Distribution map for Leisler's bats in Warwickshire. (Click for a full sized image)
bat (Nyctalus leisleri) is similar to the Noctule
but smaller with longer fur, particularly around the shoulders and the upper
back, giving a lion's mane appearance. It was formerly known as the hairy-armed
bat. Adults have fur that appears golden-tipped or rufous-brown, the hairs
becoming distinctly darker at the base. As with the Noctule,
the tragus (lobe inside the ear) has a broadly rounded tip and is almost
Leisler's bat is widespread but rare in Europe, including the British Isles,
Isle of Man, north to southern Scotland. A European stronghold is in Ireland,
where the species is the third most common bat and where the Noctule does not
occur. It is migratory in Europe with a record of 810 km. One British individual
was found 250 km (157 miles) from where it had been ringed 4 years previously.
It has also been found as a vagrant to the Shetland Isles.
Distribution map for all species of Myotis bats in Warwickshire. (Click for a full sized image)
In view of its rarity in Britain all known roosts are important and special
care should be taken of roosts in buildings and of wooded areas where the
species is known to occur. Bat boxes have been successful in some areas. The
internationally important population in Ireland deserves special attention.
flight & ultrasound
Leisler's bats appear early in the evening soon after the Noctule
and have been observed emerging from houses at about sunset. They may stay away
from the roost until dawn. They usually fly high and fast in the open,
frequently at or below treetop level with shallow dives. Sometimes they fly
close to the ground along lanes and well-lit roads.
Leisler's bats' echolocation calls range from 15 to 45 kHz and peak at 25
kHz. The calls are occasionally audible to the human ear. On a heterodyne bat
detector a characteristic 'chip chop' with clicks at the top of the range is
heard but the sounds are les strident than that of the Noctule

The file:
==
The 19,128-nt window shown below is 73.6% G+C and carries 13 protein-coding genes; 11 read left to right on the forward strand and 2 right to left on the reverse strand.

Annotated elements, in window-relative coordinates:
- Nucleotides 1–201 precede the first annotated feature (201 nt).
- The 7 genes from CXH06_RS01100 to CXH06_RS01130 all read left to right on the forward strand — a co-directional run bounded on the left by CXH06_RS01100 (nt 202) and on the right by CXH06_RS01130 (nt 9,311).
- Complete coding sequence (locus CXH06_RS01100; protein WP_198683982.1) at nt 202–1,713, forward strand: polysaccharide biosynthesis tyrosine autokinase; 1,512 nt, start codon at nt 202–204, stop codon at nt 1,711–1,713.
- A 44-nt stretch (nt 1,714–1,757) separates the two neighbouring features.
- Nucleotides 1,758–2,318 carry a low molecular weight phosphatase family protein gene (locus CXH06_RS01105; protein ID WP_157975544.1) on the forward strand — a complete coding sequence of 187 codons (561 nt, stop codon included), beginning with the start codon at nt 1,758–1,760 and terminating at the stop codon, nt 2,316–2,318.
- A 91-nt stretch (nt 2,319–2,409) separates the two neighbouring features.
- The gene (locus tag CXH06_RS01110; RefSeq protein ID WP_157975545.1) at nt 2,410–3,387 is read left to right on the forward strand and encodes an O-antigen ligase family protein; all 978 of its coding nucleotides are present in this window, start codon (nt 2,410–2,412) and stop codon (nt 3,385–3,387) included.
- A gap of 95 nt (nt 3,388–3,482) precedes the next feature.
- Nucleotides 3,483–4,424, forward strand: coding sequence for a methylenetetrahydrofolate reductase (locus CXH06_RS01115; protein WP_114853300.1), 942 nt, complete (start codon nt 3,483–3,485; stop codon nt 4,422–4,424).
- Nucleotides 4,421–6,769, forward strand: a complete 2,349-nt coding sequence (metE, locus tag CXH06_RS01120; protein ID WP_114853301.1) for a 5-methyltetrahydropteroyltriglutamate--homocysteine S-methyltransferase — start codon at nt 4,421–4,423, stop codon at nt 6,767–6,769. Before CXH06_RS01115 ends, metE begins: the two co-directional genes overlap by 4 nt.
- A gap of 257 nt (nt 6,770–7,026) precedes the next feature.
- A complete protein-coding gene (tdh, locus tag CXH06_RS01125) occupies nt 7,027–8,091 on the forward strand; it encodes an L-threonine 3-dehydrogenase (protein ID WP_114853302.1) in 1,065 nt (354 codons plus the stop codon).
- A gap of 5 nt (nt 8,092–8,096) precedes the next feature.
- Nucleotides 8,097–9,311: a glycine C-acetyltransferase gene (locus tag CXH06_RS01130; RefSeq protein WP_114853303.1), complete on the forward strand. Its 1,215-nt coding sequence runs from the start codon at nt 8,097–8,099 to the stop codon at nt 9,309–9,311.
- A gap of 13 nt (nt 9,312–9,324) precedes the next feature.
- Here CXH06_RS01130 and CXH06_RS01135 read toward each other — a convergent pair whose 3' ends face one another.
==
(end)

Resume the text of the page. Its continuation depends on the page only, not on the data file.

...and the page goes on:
bat. Leisler's has a loud call that is similar to the Noctule
("chip-chop") but with many more "chips" than
"chops". The Leisler's "chop" is normally heard best above
20 kHz (at around 25 kHz) as opposed to the Noctule's "chop" which is
generally heard best below 20 kHz.
Leisler's calls can be confused with those of the Serotine
Serotine's do not make the "chip-chop" 2-part call of the Leisler's
but just a "chop" that is loudest at about 27 kHz. If a "chip-chop"
sound is heard with a heterodyne detector set to 25 kHz Serotines can
be discounted. Serotines are found more frequently at the edges of landscape
features such as treelines or hedgerows whereas Noctules and Leisler's
prefer a very open environment.
Leisler's bat call on a Time Expansion bat detector.
occurs from late summer until mid-autumn. Breeding males emerge from their
holes at dusk and slowly fly around calling loudly every second or so.
They keep within 300 m of their mating roost, returning to the roost after
several minutes, where they continue to call and await the arrival of
females. If no females arrive then the males fly around calling again.
These calls are audible to the human ear and are not the calls used in
echolocation. The males do not feed during the courtship period.
Male Leisler's bats can have a harem of up to 9 females; males give off
a strong, sweet odour during the autumn.
In the summer maternity colonies of females gather in tree holes and
sometimes in buildings, particularly in Ireland where colonies may reach
1,000. The young are born in mid-June. Usually a single young is born
but twins are recorded more frequently in eastern Europe.
bat is naturally a forest bat roosting in tree holes for which bat boxes
have proved in some areas to be a useful substitute. They occasionally
share roosts with Noctules and Pipistrelles
and roost in old and new buildings. In houses they have been found around
the gable end in lofts, between tiles and underfelt, under ridge tiles,
above large soffit boards, behind hanging tiles, under loft floor insulation,
behind window shutters and in disused chimneys.
Leisler's bat is a mobile species and one roost is often occupied for
only a few days before the colony moves to another roost. The bats are
very vocal prior to emergence and are particularly noisy on hot summer
days, producing a loud metallic-sounding call.
Leisler's bats hibernate in tree holes, in the cracks and cavities of buildings
and occasionally in caves and tunnels. Elsewhere in Europe they sometimes
hibernate in large groups in rock crevices.
|Head and Body Length
||50 - 70 mm
||38 - 47 mm
||260 - 320 mm
||12 - 20 g
||Fur golden-tipped or rufous-brown, darker at base.
||End August - October
||Established late spring.
Young: 1 born mid June.
||20 - 50 bats
||Up to 16 years.
|Habitat and Food
||Tree holes, bat boxes, buildings.
||Tree holes, buildings, occasionally caves and tunnels.
||Open deciduous and coniferous woodland, parkland, suburban
areas and around street lamps.
Flies, moths, caddis flies, beetles.